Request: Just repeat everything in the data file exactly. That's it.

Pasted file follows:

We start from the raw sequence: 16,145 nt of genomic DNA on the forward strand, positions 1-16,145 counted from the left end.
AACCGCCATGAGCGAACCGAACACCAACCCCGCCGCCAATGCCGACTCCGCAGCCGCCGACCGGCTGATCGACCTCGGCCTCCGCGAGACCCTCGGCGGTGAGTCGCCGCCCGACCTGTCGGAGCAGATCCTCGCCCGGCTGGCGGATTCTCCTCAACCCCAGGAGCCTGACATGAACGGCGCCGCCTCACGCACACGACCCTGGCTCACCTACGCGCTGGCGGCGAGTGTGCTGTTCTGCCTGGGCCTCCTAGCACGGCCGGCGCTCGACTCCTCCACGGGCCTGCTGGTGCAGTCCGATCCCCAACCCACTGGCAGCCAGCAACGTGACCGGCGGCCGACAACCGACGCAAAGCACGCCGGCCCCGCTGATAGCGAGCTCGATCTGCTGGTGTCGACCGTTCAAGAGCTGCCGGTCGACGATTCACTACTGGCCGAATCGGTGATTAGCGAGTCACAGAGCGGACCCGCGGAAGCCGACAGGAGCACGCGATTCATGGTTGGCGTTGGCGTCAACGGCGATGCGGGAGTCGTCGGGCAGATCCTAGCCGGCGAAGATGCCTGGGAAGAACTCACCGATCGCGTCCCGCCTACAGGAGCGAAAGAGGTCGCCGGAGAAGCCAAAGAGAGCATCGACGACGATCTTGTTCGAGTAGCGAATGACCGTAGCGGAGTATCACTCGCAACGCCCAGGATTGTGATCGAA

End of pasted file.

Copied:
We start from the raw sequence: 16,145 nt of genomic DNA on the forward strand, positions 1-16,145 counted from the left end.
AACCGCCATGAGCGAACCGAACACCAACCCCGCCGCCAATGCCGACTCCGCAGCCGCCGACCGGCTGATCGACCTCGGCCTCCGCGAGACCCTCGGCGGTGAGTCGCCGCCCGACCTGTCGGAGCAGATCCTCGCCCGGCTGGCGGATTCTCCTCAACCCCAGGAGCCTGACATGAACGGCGCCGCCTCACGCACACGACCCTGGCTCACCTACGCGCTGGCGGCGAGTGTGCTGTTCTGCCTGGGCCTCCTAGCACGGCCGGCGCTCGACTCCTCCACGGGCCTGCTGGTGCAGTCCGATCCCCAACCCACTGGCAGCCAGCAACGTGACCGGCGGCCGACAACCGACGCAAAGCACGCCGGCCCCGCTGATAGCGAGCTCGATCTGCTGGTGTCGACCGTTCAAGAGCTGCCGGTCGACGATTCACTACTGGCCGAATCGGTGATTAGCGAGTCACAGAGCGGACCCGCGGAAGCCGACAGGAGCACGCGATTCATGGTTGGCGTTGGCGTCAACGGCGATGCGGGAGTCGTCGGGCAGATCCTAGCCGGCGAAGATGCCTGGGAAGAACTCACCGATCGCGTCCCGCCTACAGGAGCGAAAGAGGTCGCCGGAGAAGCCAAAGAGAGCATCGACGACGATCTTGTTCGAGTAGCGAATGACCGTAGCGGAGTATCACTCGCAACGCCCAGGATTGTGATCGAA